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Learner-friendly reports

February 12, 2007

Hello again,

Reports on learners at the ends of their courses are often produced somewhat mechanically and without providing any very useful feedback to learners. They tend to be littered with clichés that simply do not address the personal learning profiles of...

...individuals. And even if the learner has an examination result to add to the feedback, they too are usually in the form of a grade or a score that doesn’t give any concrete information.

When teaching small groups I have addressed this issue by working on reports with the learners themselves. Stage one of the process involves them devising a pie chart that shows the relative importance of the language areas we have covered. An example might be a learner cutting the pie into 30% for personal information, 40% for work-related language, 20% to transactional language and 10% for study skills.

They then consult a checklist for each language area and tick or cross items according to whether they feel confident or lack knowledge. The personal information checklist might be as follows:

    Describing my appearance
    Giving personal details for official reasons
    Making informal self-introductions
    Describing my likes and dislikes
    Describing my family
    Describing my home
    Describing my job
    Describing my workplace.

I then collect the checklists and use what I have seen of the learners myself in conjunction with their pie charts and lists to compile report. I prioritize the language areas as the students have done. I comment on their speaking, listening and writing skills as appropriate for each area and note where further study is needed.

The personal information section for the report might go something like this:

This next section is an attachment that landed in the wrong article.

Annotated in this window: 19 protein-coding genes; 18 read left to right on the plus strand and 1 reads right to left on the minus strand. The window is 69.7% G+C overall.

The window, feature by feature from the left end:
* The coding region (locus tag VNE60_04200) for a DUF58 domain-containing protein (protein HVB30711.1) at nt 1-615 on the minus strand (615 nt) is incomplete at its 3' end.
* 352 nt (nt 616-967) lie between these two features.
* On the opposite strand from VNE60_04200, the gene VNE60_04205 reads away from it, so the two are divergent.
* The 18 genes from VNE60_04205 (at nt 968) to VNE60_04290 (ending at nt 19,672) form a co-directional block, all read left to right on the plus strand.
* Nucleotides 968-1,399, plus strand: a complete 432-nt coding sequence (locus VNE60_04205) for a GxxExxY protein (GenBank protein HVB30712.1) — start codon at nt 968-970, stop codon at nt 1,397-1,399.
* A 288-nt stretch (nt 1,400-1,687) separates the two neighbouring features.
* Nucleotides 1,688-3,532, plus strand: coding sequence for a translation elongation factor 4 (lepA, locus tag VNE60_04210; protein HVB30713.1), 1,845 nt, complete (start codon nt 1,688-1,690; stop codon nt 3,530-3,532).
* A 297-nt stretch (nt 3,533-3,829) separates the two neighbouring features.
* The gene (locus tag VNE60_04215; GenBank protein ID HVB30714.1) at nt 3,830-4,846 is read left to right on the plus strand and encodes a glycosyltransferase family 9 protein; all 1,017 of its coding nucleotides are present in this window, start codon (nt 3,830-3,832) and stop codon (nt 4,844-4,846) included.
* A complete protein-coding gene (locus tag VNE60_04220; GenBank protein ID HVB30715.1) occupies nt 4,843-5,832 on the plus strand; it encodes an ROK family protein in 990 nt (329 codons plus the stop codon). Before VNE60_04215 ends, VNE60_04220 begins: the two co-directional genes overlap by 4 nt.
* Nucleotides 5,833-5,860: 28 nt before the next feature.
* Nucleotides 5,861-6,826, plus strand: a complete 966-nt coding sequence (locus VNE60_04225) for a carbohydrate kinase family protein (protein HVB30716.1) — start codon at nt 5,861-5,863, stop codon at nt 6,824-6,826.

Speaking: X can respond accurately and clearly to questions related to his personal details and can introduce himself with ease in social contexts. He has a sufficient range of vocabulary to describe his family, home, job and workplace but would benefit from further practice on clear pronunciation, notably the distinction between long and short vowels (especially, as a farmer, he works with sheep, not ships).
For future learning he will wish to extend his range of grammatical structures so that he can handle complex conditionals to express his preferences in greater detail (e.g. if I could spend more time on the land than in the office, I would be happier).

Writing: X can complete standard forms demanding factual personal information. He might wish to extend his range of writing skills next term to cover postcards, short letters and emails of a personal nature.

Reading: No problem in dealing with standard forms. Can read brochures and product descriptions. Could think about extending reading to experiences to short magazine articles.

Listening: Can answer straightforward questions requesting personal information. Can participate politely in social conversations. Could work further on listening on the telephone as this is an area where he still lacks confidence. He might practice techniques for checking details heard on the phone.

I don’t claim to have cracked the reporting problem, but I have found that this kind of collaborative approach results in a more meaningful type of feedback for individuals than the standard fare : has made good progress.

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  1. fouad haidar-ahmad Says:

    Dear Dr. Hall,
    Your handling of the skills is just thoughtful and takes care of the individual differences, yet I would like to ask about whether you have got a scope and sequence that inculdes the objectives throughout the various grades.
    You are on!I bet them all,
    fouad haidar-ahmad

  1. Drew Ward Says:

    I'm doing something similar. I am currently running a 10-week intensive course. So, on Friday of each week I give the students a survey asking various questions about the course.

    This let them self assess their own progress. And, it give me an idea of their satisfaction with the course. It also provides me with the chance to self-assess my techniques and content. Then, I use this to adjust for the next week and either write or adjust my plans for the following week.

    So, hopefully by having input from the students throughout the course, I can ensure their satisfaction at the end of the course.

    I also realised there is one additional benefit to this. The students have a record of what THEY say they have learned which protects the teacher froma student saying he didn't learn anything. Also, by doing these surveys (for which they have to provide written answers) I have a record showing the improvement of my students' language skills throughout the course.

  1. Brenda Townsend Hall Says:

    An interesting point, Drew. It is more powerful when students identify their own progress than if a teacher tells them they have
    advanced their knowledge.

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